• Name – the name used to identify the template when displayed in the Kentico administration interface.

    Controller template registration example
    [assembly: RegisterPageTemplate("CompanyName.MyTemplate", typeof(MyTemplateController), "My template")]

When registering any type of page template, you can also set the following optional attribute properties:

  • Description – the description of the template displayed as a tooltip.
  • IconClass – the font icon class displayed as a thumbnail when selecting templates.
[assembly: RegisterPageTemplate("CompanyName.MyTemplate", typeof(MyTemplateController), "My template", Description = "This is a custom template.", IconClass="icon-l-img-3-cols-3")]

Localizing template metadata

To allow content editors to experience the page builder in their preferred UI culture, you can localize the Name and Description values of page templates.

Storing files for template-based pages

We recommend storing files for pages that utilize page templates in media libraries. Media library files are not bound to specific pages and their content is reusable (as opposed to page attachments). Custom page templates store only the configuration of pages, e.g. for multimedia files only the file identifiers are stored and not the files themselves.  As a result, if you create a custom template from a page that displays a file, new pages created with this template will display the file only if it is stored in a media library.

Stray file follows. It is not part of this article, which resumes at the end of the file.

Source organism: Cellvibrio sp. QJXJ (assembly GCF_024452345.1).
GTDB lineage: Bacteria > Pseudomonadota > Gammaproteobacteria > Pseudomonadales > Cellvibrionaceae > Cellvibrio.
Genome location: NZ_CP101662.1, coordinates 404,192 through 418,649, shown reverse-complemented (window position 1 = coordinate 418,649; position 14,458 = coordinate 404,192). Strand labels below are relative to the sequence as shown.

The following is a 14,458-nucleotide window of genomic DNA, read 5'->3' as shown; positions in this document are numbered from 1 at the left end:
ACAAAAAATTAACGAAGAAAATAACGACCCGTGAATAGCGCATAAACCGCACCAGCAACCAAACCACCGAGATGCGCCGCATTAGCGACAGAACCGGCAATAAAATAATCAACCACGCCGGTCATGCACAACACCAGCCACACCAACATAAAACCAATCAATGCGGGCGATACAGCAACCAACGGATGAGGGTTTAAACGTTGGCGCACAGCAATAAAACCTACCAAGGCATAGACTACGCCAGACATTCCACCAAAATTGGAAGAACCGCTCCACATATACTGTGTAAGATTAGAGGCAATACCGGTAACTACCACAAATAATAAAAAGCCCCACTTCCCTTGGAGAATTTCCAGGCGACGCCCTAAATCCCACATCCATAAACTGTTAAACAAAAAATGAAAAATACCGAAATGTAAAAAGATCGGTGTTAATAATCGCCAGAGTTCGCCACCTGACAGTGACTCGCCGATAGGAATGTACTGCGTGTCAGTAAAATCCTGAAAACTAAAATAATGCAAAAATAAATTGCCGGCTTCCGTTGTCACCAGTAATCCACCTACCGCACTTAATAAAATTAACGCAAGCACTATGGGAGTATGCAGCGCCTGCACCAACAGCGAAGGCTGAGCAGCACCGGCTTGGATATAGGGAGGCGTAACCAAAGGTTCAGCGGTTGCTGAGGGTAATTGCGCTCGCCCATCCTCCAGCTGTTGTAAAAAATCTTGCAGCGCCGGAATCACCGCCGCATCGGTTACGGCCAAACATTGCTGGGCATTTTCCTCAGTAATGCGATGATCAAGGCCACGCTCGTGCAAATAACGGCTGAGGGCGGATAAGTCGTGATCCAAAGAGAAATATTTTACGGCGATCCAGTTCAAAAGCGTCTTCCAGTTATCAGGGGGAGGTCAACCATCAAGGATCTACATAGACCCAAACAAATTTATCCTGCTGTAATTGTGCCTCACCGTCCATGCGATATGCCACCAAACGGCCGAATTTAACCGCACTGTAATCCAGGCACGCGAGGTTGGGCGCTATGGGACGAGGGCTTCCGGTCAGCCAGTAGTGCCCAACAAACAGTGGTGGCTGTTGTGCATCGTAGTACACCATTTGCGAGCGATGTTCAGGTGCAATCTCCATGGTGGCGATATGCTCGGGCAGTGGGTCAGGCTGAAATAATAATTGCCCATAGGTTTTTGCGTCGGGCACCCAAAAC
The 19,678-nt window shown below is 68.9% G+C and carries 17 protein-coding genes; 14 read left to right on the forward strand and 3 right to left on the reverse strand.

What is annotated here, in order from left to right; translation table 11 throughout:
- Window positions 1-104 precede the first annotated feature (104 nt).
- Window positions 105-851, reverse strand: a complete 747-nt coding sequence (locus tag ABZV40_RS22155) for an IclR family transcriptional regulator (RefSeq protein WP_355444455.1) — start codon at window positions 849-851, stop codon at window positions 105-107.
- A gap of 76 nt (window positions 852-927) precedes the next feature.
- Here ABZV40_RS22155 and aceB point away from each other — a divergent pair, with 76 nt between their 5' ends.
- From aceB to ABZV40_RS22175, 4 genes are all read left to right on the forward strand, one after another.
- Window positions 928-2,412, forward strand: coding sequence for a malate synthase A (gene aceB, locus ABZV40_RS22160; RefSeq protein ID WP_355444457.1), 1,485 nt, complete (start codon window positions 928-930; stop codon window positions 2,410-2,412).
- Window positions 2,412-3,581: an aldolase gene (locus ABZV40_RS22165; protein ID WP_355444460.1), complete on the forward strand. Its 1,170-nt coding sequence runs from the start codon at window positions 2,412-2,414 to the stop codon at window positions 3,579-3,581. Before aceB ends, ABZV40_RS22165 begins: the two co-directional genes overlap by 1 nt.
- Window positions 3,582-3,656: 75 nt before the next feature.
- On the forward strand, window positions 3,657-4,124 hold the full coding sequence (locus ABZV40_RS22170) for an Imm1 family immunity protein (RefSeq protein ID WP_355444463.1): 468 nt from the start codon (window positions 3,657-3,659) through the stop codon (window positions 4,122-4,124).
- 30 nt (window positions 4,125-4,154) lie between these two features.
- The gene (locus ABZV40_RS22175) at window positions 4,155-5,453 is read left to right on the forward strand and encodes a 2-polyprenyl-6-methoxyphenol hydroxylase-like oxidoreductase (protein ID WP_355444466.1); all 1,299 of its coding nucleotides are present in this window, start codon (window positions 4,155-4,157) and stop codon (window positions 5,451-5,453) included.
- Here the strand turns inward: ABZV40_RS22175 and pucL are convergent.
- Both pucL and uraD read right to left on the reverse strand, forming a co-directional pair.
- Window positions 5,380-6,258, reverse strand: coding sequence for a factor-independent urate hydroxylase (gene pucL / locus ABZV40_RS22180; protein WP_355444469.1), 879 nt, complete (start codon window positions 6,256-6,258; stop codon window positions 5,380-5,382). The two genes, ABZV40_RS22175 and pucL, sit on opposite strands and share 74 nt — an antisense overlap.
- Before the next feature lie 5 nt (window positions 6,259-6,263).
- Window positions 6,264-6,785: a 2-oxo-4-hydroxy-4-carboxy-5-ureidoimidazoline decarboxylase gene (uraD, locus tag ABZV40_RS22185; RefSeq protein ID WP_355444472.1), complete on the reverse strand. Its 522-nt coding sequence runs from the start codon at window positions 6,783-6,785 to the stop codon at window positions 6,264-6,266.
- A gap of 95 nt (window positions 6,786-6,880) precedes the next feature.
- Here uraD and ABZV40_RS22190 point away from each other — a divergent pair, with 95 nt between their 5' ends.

Adding scripts and styles for page templates

To add JavaScript and CSS styles required by your page templates, we recommend placing script and stylesheet files into sub-folders under the ~/Content/PageTemplates directory of your MVC project (you may need to create the PageTemplates directory). You can use sub-folders that match the identifiers of individual templates, or a Shared sub-folder for assets used by multiple templates.

The system does not automatically include or create bundles for .js and .css page template files. You need to include and link all custom scripts and styles for your page templates manually.

CSS notes
  • Only use the ~/Content/PageTemplates directory to add basic styles that are required for the template to render correctly. Any site-specific styles that finalize the live site design of the template should be handled separately within the given site's main stylesheet.
  • To avoid potential conflicts between styles from other third-party components, we recommend adding a unique prefix to your CSS classes and identifiers (for example #CompanyName-mid-column), or employ similar measures to ensure their uniqueness.